A confluence of factors were at work here: The ever-growing popularity of social media, the ease and cheapness of sourcing from it, the gratifying avalanche of page views that await any well-timed post on the Internet zeitgeist. Many, many media critics — often those belonging to the proverbial “old school” — blamed news outlets for spreading fakes by failing to check who made them. It’s a criticism that is, at least in part, well-deserved. Among the stand-outs this year:
Twerking fail: A viral video of a girl twerking clumsily — and consequently setting herself on fire — earned nearly 10 million views on YouTube before Jimmy Kimmel revealed he was behind it.
Diane in 7A: A passive-aggressive fight between a disgruntled airline passenger and “Bachelor” producer Elan Gale was, it turned out, invented by Gale for “a few laughs over a slow Thanksgiving weekend.”
New Jersey waitress: 22-year-old Dayna Morales claimed a family denied her a tip because she was gay. The “evidence” — a receipt, which Morales faked — earned her thousands of dollars in donations before the restaurant caught on to her lie and fired her.
“Poverty thoughts”: A Gawker-commenter-turned-essayist made more than $60,000 off her widely covered story about living in poverty. The Houston Press later discovered that she isn’t particularly poor.
Amazon Santa letter: That cute letter to Santa, complete with lengthy Amazon URL, was written by an adult. Two years ago.
Google employee: A union organizer later said he was engaging in a bit of “political theater” when he dressed up as a Google employee and berated anti-gentrification protesters blocking his way to a company bus.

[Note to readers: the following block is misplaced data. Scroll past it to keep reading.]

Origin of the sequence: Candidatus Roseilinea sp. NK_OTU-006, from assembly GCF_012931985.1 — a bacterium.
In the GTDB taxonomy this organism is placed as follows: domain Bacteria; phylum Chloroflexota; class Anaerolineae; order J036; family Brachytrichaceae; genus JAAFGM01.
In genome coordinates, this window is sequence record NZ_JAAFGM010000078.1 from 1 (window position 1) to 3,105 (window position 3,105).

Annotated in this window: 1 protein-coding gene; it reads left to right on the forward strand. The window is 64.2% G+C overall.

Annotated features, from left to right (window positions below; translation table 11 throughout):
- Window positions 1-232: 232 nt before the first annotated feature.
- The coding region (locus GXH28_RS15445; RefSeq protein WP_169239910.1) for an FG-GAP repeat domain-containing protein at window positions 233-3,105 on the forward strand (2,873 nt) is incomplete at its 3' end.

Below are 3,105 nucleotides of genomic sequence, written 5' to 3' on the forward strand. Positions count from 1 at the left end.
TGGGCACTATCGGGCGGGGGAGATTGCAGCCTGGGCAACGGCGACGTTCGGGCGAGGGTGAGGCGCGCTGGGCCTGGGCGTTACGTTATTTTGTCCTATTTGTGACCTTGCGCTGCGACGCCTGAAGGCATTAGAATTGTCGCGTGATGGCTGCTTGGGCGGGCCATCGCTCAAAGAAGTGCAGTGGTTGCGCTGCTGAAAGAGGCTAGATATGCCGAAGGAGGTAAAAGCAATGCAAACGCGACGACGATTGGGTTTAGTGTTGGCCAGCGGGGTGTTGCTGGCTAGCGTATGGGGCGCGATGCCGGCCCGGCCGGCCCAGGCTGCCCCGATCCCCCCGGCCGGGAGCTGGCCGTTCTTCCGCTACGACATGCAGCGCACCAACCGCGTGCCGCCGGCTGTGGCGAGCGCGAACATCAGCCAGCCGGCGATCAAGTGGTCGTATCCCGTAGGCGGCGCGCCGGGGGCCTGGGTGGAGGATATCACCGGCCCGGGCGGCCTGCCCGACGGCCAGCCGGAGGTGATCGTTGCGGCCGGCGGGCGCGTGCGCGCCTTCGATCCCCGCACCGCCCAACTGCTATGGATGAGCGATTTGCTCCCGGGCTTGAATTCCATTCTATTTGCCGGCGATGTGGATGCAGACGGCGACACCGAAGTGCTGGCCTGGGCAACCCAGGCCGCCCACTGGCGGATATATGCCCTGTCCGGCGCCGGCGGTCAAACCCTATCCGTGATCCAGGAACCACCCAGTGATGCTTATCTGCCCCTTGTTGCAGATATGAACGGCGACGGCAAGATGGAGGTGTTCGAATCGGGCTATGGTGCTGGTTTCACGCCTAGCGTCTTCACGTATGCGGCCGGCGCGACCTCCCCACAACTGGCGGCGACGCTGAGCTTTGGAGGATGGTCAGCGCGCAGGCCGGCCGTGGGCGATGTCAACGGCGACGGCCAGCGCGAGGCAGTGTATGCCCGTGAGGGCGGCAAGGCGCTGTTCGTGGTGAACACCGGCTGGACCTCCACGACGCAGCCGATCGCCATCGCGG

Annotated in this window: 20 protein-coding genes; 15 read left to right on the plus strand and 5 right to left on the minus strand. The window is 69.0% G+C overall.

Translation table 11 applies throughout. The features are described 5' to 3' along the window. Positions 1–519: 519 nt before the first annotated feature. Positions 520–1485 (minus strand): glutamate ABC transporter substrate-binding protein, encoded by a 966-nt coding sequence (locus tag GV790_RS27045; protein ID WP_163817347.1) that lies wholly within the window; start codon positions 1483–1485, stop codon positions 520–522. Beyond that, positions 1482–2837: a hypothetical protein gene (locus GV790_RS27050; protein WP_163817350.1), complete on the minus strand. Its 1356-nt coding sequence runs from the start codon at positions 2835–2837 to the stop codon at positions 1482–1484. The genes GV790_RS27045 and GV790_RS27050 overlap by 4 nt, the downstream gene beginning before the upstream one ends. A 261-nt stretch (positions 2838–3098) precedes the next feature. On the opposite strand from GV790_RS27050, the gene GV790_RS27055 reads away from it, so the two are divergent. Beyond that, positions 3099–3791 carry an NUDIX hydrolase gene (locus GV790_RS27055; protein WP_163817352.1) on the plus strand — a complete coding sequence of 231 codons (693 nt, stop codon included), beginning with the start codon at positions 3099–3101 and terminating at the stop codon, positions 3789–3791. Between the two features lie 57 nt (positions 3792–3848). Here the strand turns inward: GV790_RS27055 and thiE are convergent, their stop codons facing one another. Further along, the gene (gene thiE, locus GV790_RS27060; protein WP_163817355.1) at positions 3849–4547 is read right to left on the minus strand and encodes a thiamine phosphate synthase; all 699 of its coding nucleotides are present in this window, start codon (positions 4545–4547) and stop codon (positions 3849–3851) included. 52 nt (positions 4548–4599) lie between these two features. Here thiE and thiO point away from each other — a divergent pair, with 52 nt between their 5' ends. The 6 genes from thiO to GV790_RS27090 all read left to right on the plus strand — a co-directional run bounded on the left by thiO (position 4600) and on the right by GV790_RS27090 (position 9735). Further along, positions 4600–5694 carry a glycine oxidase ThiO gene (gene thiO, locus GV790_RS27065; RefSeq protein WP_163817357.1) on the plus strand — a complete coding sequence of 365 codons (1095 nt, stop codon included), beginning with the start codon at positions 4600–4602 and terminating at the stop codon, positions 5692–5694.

Pace Foods meltdown: The very weird Twitter exchange between comedian Kyle Kinane and the corporate account of Pace Salsa was, disappointingly, just a weird Twitter exchange between Kinane and someone pretending to be Pace Salsa.
But while media coverage may have legitimized 2013’s Internet hoaxes, it also legitimized something else — the social media conversation. Broadcasting a video of a girl’s “twerking fail” on local news, even if said “twerking fail” was actually engineered by Jimmy Kimmel, is an implicit acknowledgement of the value of social media in culture. That video would once belong only to the niche group of savvy web users who sought it out on YouTube. Now it’s a piece of the cultural commons, so omnipresent that even your grandmother has, if not seen it, at least heard of it.
That may not seem particularly revolutionary to digital natives, who eat and breathe this stuff. But if 2013 was the year of the Internet hoax, it was also the year that Internet narratives eclipsed their medium. An argument between two airline passengers has rarely been news before; now, by sole virtue of the social media conversation around it, said argument has ascended to the level of The News.
Depending on your age, outlook and interest in things like other people’s airplane drama, that will either delight or horrify you — particularly given the fact that the vetting of social media stories hasn’t kept up with the stories themselves.
Take heart, though. There’s always 2014 for that.